Definition of truism in English:



  • 1A statement that is obviously true and says nothing new or interesting.

    ‘the truism that you get what you pay for’
    • ‘It's an obvious truism but to succeed, the team's whole must exceed the sum of its parts.’
    • ‘It is a truism to say that fieldwork is a prerequisite to any sort of research on Neotropical birds.’
    • ‘In the end, though, it's that old truism about parental guidance that counts.’
    • ‘Even if what you were suggesting was true, you would merely be confirming an old moral truism that evil actions can have good consequences.’
    • ‘An old truism about the perverse ways of big business surfaced again last week in the pages of the Financial Times.’
    • ‘It is a truism to say that we describe the world through the lens our own experience.’
    • ‘No-one should argue against teaching future citizens to think critically and to subject orthodoxies and truisms to rigorous examination.’
    • ‘They are truisms though no less true because of that.’
    • ‘This episode reinforces that old truism that there are two sides to each story and that neither is all white or all black.’
    • ‘Let's put aside the obvious truism, applicable to both Old and New Media, that the value of a creative work increases as more people are exposed to it.’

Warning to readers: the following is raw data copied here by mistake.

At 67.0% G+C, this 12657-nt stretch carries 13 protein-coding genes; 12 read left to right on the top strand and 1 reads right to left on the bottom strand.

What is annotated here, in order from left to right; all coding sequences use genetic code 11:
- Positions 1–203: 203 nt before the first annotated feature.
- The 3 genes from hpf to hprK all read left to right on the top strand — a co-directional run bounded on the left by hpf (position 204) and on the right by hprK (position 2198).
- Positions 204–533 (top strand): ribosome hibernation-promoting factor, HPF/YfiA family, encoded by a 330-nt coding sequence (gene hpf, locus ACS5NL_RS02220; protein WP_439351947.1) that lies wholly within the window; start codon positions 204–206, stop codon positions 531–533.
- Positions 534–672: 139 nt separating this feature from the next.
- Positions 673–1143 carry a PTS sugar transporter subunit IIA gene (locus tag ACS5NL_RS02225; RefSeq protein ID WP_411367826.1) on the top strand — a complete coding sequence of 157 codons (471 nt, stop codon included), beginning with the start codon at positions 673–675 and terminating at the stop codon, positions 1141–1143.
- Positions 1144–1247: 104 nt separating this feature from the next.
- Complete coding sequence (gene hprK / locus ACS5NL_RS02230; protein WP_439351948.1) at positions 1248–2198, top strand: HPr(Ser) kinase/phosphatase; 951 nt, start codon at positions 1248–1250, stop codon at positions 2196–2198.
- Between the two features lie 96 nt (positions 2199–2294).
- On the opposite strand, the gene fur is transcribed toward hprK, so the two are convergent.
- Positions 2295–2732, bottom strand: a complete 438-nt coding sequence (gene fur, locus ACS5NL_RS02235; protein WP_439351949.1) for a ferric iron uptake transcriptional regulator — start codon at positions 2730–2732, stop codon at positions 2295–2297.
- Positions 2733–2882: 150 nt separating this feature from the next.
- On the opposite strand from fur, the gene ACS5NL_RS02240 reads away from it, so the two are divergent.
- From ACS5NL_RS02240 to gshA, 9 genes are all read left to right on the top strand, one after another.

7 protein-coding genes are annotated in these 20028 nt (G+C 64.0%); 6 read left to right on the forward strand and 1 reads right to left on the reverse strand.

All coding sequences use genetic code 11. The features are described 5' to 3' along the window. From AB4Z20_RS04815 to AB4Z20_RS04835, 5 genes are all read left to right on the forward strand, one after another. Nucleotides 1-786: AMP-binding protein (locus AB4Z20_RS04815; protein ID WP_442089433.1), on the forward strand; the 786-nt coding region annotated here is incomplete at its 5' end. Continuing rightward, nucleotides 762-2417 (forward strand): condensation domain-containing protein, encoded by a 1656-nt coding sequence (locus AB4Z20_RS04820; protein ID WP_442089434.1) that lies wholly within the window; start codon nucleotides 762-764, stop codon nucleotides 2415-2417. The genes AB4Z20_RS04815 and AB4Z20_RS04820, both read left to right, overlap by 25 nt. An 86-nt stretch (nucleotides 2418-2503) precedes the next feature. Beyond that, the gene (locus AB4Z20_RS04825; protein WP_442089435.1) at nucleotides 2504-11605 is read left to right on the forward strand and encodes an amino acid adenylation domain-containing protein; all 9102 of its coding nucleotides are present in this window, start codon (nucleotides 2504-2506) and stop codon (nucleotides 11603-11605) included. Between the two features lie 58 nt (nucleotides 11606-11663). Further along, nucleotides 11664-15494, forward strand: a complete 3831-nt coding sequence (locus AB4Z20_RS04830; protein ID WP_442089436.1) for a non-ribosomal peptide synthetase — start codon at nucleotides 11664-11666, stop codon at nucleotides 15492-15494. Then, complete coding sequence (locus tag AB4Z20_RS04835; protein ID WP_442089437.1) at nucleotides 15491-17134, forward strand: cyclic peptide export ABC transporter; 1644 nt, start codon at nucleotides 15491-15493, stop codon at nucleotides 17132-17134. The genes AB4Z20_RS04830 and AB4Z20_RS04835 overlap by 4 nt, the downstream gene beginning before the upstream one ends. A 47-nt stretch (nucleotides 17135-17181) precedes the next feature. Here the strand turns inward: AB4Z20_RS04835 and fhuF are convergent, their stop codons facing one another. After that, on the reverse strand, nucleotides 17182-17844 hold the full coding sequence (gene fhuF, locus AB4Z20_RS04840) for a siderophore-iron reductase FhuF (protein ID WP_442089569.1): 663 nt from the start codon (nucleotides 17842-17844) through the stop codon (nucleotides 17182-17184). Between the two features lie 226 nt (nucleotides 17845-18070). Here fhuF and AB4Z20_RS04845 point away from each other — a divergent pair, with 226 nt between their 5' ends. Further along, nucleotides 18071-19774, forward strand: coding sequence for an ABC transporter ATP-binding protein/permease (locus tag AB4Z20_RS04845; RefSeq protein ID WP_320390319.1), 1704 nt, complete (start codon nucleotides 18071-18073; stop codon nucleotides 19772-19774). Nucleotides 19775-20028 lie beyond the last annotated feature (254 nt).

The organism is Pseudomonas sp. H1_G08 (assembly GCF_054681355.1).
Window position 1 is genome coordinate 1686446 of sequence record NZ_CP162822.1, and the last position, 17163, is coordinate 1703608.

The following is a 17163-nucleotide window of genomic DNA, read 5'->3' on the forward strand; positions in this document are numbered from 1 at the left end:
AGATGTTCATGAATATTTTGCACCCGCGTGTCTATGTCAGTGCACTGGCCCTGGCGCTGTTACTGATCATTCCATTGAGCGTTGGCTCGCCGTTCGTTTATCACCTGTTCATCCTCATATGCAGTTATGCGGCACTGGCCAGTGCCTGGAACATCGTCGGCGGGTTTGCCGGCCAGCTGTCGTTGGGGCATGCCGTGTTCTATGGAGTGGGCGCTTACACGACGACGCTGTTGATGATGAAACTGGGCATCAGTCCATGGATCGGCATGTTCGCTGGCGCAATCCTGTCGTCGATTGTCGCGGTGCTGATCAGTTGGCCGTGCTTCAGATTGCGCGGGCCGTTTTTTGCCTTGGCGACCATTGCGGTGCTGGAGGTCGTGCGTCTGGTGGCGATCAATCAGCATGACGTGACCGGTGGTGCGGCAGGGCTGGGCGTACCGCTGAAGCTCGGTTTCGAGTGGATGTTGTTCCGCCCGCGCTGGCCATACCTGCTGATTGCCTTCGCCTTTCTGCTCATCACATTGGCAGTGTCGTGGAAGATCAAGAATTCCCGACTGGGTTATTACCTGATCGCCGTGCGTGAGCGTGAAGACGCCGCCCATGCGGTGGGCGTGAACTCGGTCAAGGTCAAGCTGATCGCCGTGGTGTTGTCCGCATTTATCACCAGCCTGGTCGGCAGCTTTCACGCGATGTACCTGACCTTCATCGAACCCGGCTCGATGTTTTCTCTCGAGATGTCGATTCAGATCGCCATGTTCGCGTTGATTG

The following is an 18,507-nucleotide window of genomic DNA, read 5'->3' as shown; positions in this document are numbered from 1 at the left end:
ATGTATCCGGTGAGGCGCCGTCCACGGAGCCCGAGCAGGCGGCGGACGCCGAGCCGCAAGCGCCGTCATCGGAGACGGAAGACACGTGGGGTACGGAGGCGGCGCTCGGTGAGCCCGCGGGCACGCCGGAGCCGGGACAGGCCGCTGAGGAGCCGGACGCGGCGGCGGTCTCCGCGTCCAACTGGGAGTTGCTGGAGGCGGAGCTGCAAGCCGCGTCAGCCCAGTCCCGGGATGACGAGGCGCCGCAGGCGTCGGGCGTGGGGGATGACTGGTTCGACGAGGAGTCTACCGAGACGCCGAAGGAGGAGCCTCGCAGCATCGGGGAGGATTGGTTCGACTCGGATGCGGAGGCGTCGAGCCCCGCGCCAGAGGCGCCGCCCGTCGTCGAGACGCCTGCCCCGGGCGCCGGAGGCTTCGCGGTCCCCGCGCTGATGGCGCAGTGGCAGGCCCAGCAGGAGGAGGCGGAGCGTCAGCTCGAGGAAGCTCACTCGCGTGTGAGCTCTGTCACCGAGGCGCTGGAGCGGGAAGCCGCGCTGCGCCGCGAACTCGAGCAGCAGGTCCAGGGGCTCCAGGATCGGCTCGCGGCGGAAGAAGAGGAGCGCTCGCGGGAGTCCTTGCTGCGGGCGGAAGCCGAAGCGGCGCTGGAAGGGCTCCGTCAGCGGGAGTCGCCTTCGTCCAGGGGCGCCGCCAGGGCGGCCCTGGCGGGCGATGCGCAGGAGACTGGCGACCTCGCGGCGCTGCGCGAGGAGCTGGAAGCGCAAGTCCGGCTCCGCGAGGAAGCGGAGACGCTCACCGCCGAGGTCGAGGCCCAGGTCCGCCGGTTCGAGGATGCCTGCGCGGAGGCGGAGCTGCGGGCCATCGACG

• ‘But, there is an old truism in public relations - you don't repeat the charges against you.’
    • ‘It's a truism that as a general rule consumers seek bargains and businesses seek profits.’
    • ‘It is a truism that rights and responsibilities go hand in hand.’
    • ‘An old truism regarding alcoholism is that if someone close to you thinks it's a problem, it's a problem.’
    • ‘Most of us will see it as a truism but it is also a warning against the tendency of all of us, ethnobiologists are no exception, to get carried away.’
    • ‘It's full of truisms, generalisations and nonsense.’
    • ‘They were able to question the truisms that dominated British political thought, and thus set out in astonishingly new directions.’
    • ‘I won't reveal any more of the plot than that, but if there's a moral to this story, it's that old truism that says that curiosity killed the cat.’
    • ‘Sometimes a truism can be proclaimed in a manner that makes it startling.’
    • ‘It is a truism to say that humanity is gone out of journalism.’
    platitude, commonplace, cliché, banal saying, hackneyed saying, overworked saying, trite saying, stock phrase, banality, old chestnut, bromide
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    1. 1.1Logic A proposition that states nothing beyond what is implied by any of its terms.
      • ‘No one denies the truism that the dreamer cannot really connect his dream with his waking past, which is one reading of this response.’
      • ‘Consider, however, the following four truisms about correlation.’
      • ‘Like other valid theorems, this is a truism, but it is not useless, for it helps in organising the argument.’
      • ‘The proof of the Proposition shows that the common truisms are precisely the elements of and unions of elements of, so any commonly known event is the consequence of a common truism.’